But you get all that with a regular MINI Cooper S anyway – and without the big sacrifices the GP asks you to make. I’ll forgive the ride being harder than Bear Grylls, but glance in the rear-view mirror and where the back seats should be is a single strut brace, literally pulling the two sides of the car together to make it tauter.

It makes it childishly good fun on a track day, but in the real world having a two-seater hatchback is a pointless as our imaginary house full of scaffolding. Same goes for the old Renault Megane R26R too, which eschews back seats for a roll cage. Brilliant at Brands Hatch, but no so great for giving your mates a lift. Then there’s the Abarth 695 Tributo Ferrari, which did have back seats but was a still essentially a £30,000 Fiat 500. All of these cars have one problem; the Toyota GT86, which is far more fun for less money.

I love hot hatches because they give normal people the chance to embarrass sports cars while doing the school run – a Golf GTI has all the fun and feistiness you could ever ask for, and it has five doors, lots of seats, a big boot and a sensible starting price. Stripping out seats and asking silly money is why extreme hatchbacks, for all their Nurburgring lap times, don’t work in the real world.

Give me a Fiesta ST any day. For under 18 grand you get 182bhp, sublime handling, a revvy engine that howls with delight every time you put your foot down – oh, and there’s room for you and four of your fellow car nuts. Now that’s what I call a hot hatch.

The new Ford Mustang has a tough rival – the old one

The new Mustang looks good - but the old one really turns headsTHE NEW Mustang is one of the real feelgood motors of the moment.

There’s an almighty buzz about the GT supercar and the turbo nutter vibe of the Focus RS but I honestly reckon the American import is a better measure of everything Ford’s doing right at the moment. I’ve yet to drive one but it has that all-important thing far too many of today’s offerings miss; a want-one factor.

For starters it looks superb. They’re just starting to trickle into the real world, and it looks just as good in the supermarket car park as it does in the brochures. The closely-stacked triple rear lights, the slippery profile and those pinched headlights have clearly been designed by someone who had posters of fast cars – rather than Farrah Fawcett – on his bedroom wall as a kid.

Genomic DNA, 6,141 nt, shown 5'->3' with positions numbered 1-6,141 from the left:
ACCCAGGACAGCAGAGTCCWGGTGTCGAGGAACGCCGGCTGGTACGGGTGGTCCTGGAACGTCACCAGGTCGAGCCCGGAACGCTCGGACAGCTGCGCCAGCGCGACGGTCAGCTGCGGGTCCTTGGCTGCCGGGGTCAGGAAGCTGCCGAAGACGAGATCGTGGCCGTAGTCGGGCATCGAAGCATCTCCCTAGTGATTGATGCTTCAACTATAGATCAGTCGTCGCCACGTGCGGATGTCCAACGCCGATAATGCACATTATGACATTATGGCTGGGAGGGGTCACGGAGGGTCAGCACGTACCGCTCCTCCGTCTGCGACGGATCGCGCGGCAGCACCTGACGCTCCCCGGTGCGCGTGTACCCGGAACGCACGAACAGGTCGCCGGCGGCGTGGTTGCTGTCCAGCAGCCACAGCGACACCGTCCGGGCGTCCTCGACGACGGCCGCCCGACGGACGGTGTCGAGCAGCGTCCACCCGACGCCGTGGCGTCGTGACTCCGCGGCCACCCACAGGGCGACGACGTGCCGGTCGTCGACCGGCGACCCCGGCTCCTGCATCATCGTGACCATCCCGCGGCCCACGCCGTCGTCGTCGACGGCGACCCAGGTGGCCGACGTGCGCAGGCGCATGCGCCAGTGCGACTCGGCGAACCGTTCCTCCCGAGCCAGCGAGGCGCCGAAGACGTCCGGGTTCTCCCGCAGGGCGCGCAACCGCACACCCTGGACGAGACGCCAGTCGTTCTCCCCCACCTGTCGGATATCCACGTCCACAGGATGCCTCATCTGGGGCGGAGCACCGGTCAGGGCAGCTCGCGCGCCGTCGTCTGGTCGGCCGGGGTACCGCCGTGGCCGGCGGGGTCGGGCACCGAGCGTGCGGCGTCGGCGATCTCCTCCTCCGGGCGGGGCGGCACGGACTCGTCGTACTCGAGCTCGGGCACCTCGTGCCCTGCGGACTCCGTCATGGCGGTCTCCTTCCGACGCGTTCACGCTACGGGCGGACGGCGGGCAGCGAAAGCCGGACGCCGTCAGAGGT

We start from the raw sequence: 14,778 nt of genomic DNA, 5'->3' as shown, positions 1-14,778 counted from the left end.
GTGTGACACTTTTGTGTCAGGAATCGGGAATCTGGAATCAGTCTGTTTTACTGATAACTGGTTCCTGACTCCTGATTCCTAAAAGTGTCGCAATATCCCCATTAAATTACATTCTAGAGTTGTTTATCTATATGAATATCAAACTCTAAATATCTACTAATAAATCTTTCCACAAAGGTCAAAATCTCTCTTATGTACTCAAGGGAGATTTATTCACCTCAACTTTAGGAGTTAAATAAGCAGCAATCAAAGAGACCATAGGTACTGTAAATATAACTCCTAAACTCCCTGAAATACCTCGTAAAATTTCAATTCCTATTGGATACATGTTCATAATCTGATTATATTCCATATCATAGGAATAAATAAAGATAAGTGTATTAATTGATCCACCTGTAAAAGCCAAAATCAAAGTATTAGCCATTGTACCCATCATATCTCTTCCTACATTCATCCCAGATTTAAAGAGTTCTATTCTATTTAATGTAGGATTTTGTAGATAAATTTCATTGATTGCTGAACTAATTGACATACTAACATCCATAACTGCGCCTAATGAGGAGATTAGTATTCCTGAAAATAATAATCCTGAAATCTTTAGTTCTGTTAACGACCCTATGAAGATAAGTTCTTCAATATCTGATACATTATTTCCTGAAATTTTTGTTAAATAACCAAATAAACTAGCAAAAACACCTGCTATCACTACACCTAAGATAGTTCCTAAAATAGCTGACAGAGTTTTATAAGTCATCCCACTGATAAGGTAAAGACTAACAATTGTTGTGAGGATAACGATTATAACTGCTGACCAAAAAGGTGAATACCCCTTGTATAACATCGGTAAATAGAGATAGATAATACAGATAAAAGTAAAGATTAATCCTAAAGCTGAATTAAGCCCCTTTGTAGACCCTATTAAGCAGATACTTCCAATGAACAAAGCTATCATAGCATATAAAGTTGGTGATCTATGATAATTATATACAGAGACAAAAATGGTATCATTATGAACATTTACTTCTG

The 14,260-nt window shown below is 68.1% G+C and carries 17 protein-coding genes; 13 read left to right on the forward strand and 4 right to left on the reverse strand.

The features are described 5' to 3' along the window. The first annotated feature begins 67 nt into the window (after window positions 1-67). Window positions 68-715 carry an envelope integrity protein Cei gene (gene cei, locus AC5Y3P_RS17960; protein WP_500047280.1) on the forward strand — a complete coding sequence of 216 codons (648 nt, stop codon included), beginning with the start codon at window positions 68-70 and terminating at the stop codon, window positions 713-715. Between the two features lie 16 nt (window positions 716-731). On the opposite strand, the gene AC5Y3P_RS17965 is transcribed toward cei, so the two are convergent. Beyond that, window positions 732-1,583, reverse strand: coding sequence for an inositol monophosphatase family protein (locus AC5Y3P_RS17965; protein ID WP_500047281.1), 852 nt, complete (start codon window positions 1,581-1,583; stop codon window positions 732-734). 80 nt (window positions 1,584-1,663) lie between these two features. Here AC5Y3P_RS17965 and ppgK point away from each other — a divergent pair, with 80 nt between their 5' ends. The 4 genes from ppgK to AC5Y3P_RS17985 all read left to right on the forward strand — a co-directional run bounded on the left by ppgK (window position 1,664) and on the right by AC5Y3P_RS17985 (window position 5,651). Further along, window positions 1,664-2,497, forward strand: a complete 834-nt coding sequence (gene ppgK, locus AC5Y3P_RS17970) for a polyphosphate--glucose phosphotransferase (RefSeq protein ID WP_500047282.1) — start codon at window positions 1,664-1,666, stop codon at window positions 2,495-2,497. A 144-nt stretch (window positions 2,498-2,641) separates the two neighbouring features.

It’s also the first Mustang that’s been designed with us in mind. It’s available in right-hand-drive and while more than two thirds of the buyers have ordered theirs with the full fat, 5.0-litre V8, you can also order it with a 2.3-litre Ecoboost engine that’s a bit more in keeping with Cameron’s Britain. In a nation that wears a pair of Levis and sups its coffee in branches of Starbucks, you can’t help wondering why the Mustang didn’t apply for its visa earlier.

So the Mustang is clearly creating a bit of a buzz as a new car – but that’s nothing compared to the seismic impact of the old one.

The other day I was lent the keys to a real American icon – a ’66 Mustang Convertible in Rangoon Red. Like the new car it has a 5.0-litre V8, but the baritone rumble the original makes has to be experienced to be believed. Until The Champion lands through your letterbox with a free CD of V8 engine noises you’ll just have to imagine it!

It also looked – even when you compare it to the current car – utterly sensational, and whenever I parked it up it always drew a crowd of curious onlookers.

Reality check. A 50-year old car isn’t going to have a DAB radio, traction control or airbags and you’ll struggle to top 20 miles to the gallon. It’s also left-hand-drive and a bit ponderous to drive – the steering in particular is a little on the lazy side – and it’ll be comprehensively out-cornered and out-braked by the class of 2016.

But if you’re only going to use it occasionally, go for the old one. I would say that it’s hard to put a price on the wonderful noise it makes and the smiles it puts on people’s faces as you drive past – but you can, because at £23,000 for the one I drove it’s eight grand cheaper than the new one. Oh, and it’s tax exempt.

Sounds pretty good value to me.

Can’t afford a Civic Type-R? Here’s Honda’s solution

The Civic Sport looks like the Type-R but has a third of the powerHONDA has launched a hotted-up Civic that looks like the Type-R but costs eleven grand less to buy.

The new Civic Sport has a colour-coded rear spoiler, 17-inch alloy wheels and a mesh grille to mimic its 306bhp sibling, but with a 100bhp 1.4-litre engine it’s a lot cheaper to buy, run and insure. It goes on sale next month, with prices starting from £18,360. That’s £11,635 less than you’ll pay for the Type-R – and at a glance most people won’t be able to tell the difference.

Personally, I reckon it’s a great idea – it gives hope to all those go-faster younger drivers who can’t afford to insure Japan’s turbocharged answer to the Ford Focus RS. It might come across as a bit of a sheep in wolf’s clothing, but let’s hope some of the Type-R sparkle has rubbed off on the new arrival.